February 2, 2001
February 2, 2001 Big happenings with Ms. Cherokee as February descends upon us. To prepare for bikini season, she’s had a sort of liposuction with the removal of her stern. Tom and Leonard, with the help of a chainsaw and the finer “Sawzall” tool, cut out the transom. This leaves the vessel much lighter and open for engine room repairs and vessel length extension – Tom and Leonard are planning to extend the sides and make Cherokee a full five inches longer. This facilitates the placement and performance of the jet drives.
Leonard Preparing for the Big Transom Cut
Not only was the removal of the transom cause for celebration, so was “Wild Bill’s” birthday. He was surprised and embarrassed by a lunchtime festive moment. We let him have his cake and eat it too.
Bryan Cuts the Cake for Bill
Jeff Heyland completed his window restoration. He raised the galley windows five and one half inches so that boat owner Tom Darden, taller than the average boat builder, doesn’t have an obstructed view. The raised windows will also make room for new mahogany cabinets.
Jeff Finishing Up Window Restorations
Robbin, with the help of Bill Davis, is braving fumes by continuing to coat the interior with epoxy resin. Meanwhile, John is sistering the frames and deck beams in the master state room. He noted that the original configuration of the beams is one of uneven spacing, possibly because of the port light layout. The right angle connection of the stringers to the sheer clamp is secured by bronze brackets.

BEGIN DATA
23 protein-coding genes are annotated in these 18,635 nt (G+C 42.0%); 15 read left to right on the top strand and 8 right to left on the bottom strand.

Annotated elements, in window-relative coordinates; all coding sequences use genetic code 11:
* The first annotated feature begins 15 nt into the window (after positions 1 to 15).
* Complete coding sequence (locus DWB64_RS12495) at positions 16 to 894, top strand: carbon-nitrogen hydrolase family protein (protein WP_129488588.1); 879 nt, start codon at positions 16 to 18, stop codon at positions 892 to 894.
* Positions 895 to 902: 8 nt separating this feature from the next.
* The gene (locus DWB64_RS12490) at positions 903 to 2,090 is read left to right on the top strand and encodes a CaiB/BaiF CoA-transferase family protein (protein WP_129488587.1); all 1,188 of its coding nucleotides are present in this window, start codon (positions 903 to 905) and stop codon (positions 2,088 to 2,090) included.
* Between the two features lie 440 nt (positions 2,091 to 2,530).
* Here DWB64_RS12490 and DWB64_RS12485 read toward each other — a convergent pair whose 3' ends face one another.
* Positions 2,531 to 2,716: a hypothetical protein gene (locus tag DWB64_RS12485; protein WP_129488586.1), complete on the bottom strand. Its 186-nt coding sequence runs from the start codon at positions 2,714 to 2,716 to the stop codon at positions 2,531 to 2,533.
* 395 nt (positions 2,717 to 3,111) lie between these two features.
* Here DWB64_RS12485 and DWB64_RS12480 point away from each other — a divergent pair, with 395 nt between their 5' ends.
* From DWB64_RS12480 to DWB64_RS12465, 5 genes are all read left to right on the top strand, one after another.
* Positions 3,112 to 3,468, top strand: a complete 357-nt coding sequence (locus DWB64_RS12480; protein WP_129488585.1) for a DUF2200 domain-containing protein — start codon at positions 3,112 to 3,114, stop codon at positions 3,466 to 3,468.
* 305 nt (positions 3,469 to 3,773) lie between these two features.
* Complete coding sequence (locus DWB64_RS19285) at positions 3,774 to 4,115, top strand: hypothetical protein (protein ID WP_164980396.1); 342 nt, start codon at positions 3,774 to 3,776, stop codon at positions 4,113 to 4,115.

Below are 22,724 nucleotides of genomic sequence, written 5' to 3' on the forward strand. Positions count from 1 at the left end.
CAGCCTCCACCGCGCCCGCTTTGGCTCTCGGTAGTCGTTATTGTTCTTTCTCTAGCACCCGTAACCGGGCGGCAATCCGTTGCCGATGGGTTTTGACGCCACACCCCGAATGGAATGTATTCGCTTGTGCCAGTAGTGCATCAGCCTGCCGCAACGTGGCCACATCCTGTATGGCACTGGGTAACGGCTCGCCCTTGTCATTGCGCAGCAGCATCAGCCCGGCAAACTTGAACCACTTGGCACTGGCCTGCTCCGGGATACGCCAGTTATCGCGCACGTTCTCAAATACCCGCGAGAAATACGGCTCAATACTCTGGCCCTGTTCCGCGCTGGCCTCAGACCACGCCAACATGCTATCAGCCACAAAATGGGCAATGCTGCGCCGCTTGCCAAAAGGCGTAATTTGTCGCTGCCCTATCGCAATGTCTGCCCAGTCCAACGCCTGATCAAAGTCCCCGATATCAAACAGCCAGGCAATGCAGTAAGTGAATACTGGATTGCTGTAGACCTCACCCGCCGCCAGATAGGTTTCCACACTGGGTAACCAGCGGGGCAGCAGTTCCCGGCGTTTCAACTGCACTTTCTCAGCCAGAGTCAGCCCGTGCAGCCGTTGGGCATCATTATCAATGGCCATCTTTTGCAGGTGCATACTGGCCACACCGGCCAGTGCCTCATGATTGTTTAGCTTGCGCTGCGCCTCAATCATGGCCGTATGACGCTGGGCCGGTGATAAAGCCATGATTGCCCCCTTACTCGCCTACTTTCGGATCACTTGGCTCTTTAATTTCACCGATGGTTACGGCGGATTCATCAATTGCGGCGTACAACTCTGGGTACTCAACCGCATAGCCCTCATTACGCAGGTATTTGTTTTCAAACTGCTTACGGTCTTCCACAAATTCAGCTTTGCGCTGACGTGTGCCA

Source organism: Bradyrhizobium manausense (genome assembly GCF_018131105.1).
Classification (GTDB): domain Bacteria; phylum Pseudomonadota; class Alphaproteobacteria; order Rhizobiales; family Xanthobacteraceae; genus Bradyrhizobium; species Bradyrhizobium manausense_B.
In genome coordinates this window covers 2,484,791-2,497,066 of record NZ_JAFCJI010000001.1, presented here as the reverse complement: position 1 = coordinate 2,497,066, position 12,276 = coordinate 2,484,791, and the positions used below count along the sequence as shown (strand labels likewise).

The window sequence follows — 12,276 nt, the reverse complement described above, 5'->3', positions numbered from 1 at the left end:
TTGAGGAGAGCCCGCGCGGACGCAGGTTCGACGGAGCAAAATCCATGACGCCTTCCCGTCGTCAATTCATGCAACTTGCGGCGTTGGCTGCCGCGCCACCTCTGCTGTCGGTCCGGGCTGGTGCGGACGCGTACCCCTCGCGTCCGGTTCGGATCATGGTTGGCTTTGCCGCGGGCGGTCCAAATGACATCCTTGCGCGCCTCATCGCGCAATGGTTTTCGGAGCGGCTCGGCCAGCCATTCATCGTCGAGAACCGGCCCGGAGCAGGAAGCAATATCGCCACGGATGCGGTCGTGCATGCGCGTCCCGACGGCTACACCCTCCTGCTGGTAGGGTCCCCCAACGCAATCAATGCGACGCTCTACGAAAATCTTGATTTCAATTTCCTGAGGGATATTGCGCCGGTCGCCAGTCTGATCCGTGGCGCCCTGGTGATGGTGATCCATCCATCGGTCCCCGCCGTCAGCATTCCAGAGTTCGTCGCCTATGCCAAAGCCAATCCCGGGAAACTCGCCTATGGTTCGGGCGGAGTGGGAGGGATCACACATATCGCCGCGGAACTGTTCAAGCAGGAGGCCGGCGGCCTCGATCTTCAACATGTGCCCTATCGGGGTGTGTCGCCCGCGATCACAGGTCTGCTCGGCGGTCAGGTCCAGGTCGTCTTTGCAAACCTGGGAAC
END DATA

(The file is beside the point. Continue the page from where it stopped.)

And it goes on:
Bill Brown is working in the bilge below the V-berth for bow-thruster placement. He is reinforcing and prepping the hull for thruster tube installation. The jade-colored transluscent tube, which will be hidden below the decking, holds the push/pull prop arrangement. The bow-thruster mechanism is an important feature for vessels with water jets as it allows for low-speed turning and maneuverability for docking purposes.
V-Berth Prepared for Bow Thruster
Lloyd Preparing New Poles, Mary L up on Rails
February is a pivotal time on the coast. Folks are just beginning to recover from cabin fever and are looking forward to a good case of Spring fever. Lloyd Pigott takes advantage of the relatively slow time of year to mend his railway before the upcoming busy weeks. Right now he’s preparing several new poles to which boats will tie up. He removes the bark from one half of the pole with an old fashioned draw knife. He leaves the bark on the submerged part of the pole in hopes of fending off worms a little longer. He just finished painting Earl Chadwick’s boat, the Clara Joyce , a round-sterned workskiff that was built in the 1940’s at the now extinct M.W. Willis yard in Marshallberg. Earl keeps a big rock sitting on his deck for ballast, which he simply paints around when redoing his deck. The windshield of Earl’s cabin is so cracked and scratched it’s a wonder he can see out of it. But after all these years, he could probably fish blindfolded…Signing off for now, Barbara “Fish Doctor” Blake